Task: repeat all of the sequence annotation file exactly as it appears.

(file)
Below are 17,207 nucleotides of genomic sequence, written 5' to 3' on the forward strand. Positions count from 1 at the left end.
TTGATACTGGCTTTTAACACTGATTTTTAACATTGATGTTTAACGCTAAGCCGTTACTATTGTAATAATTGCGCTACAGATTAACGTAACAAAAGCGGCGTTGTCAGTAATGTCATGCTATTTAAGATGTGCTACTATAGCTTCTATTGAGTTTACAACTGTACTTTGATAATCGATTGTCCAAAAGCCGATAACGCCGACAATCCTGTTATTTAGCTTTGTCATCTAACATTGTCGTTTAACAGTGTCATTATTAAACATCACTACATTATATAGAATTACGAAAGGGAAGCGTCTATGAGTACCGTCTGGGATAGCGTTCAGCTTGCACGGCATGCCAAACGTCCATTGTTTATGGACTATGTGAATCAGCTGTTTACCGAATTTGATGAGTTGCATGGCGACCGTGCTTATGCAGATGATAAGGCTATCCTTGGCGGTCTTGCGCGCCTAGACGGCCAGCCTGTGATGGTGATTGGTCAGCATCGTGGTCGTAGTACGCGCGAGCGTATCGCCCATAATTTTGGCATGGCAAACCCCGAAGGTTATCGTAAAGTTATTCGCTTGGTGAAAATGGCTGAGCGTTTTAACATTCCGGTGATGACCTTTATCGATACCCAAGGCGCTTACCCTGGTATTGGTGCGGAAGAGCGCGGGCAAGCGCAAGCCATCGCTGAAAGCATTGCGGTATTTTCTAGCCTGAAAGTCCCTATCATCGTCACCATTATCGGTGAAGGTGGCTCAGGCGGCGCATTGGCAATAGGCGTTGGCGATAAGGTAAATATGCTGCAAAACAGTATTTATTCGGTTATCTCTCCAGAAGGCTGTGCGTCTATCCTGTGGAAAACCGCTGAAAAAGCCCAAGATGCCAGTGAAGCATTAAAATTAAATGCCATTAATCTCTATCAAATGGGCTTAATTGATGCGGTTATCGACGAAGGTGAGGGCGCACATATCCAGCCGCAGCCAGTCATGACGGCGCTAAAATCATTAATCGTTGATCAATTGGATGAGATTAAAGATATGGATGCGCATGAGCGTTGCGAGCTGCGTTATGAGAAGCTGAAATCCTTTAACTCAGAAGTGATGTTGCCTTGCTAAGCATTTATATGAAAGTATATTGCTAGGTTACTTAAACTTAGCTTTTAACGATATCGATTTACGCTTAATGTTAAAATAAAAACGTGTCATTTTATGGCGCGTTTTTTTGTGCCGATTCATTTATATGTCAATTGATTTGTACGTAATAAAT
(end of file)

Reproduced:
Below are 17,207 nucleotides of genomic sequence, written 5' to 3' on the forward strand. Positions count from 1 at the left end.
TTGATACTGGCTTTTAACACTGATTTTTAACATTGATGTTTAACGCTAAGCCGTTACTATTGTAATAATTGCGCTACAGATTAACGTAACAAAAGCGGCGTTGTCAGTAATGTCATGCTATTTAAGATGTGCTACTATAGCTTCTATTGAGTTTACAACTGTACTTTGATAATCGATTGTCCAAAAGCCGATAACGCCGACAATCCTGTTATTTAGCTTTGTCATCTAACATTGTCGTTTAACAGTGTCATTATTAAACATCACTACATTATATAGAATTACGAAAGGGAAGCGTCTATGAGTACCGTCTGGGATAGCGTTCAGCTTGCACGGCATGCCAAACGTCCATTGTTTATGGACTATGTGAATCAGCTGTTTACCGAATTTGATGAGTTGCATGGCGACCGTGCTTATGCAGATGATAAGGCTATCCTTGGCGGTCTTGCGCGCCTAGACGGCCAGCCTGTGATGGTGATTGGTCAGCATCGTGGTCGTAGTACGCGCGAGCGTATCGCCCATAATTTTGGCATGGCAAACCCCGAAGGTTATCGTAAAGTTATTCGCTTGGTGAAAATGGCTGAGCGTTTTAACATTCCGGTGATGACCTTTATCGATACCCAAGGCGCTTACCCTGGTATTGGTGCGGAAGAGCGCGGGCAAGCGCAAGCCATCGCTGAAAGCATTGCGGTATTTTCTAGCCTGAAAGTCCCTATCATCGTCACCATTATCGGTGAAGGTGGCTCAGGCGGCGCATTGGCAATAGGCGTTGGCGATAAGGTAAATATGCTGCAAAACAGTATTTATTCGGTTATCTCTCCAGAAGGCTGTGCGTCTATCCTGTGGAAAACCGCTGAAAAAGCCCAAGATGCCAGTGAAGCATTAAAATTAAATGCCATTAATCTCTATCAAATGGGCTTAATTGATGCGGTTATCGACGAAGGTGAGGGCGCACATATCCAGCCGCAGCCAGTCATGACGGCGCTAAAATCATTAATCGTTGATCAATTGGATGAGATTAAAGATATGGATGCGCATGAGCGTTGCGAGCTGCGTTATGAGAAGCTGAAATCCTTTAACTCAGAAGTGATGTTGCCTTGCTAAGCATTTATATGAAAGTATATTGCTAGGTTACTTAAACTTAGCTTTTAACGATATCGATTTACGCTTAATGTTAAAATAAAAACGTGTCATTTTATGGCGCGTTTTTTTGTGCCGATTCATTTATATGTCAATTGATTTGTACGTAATAAAT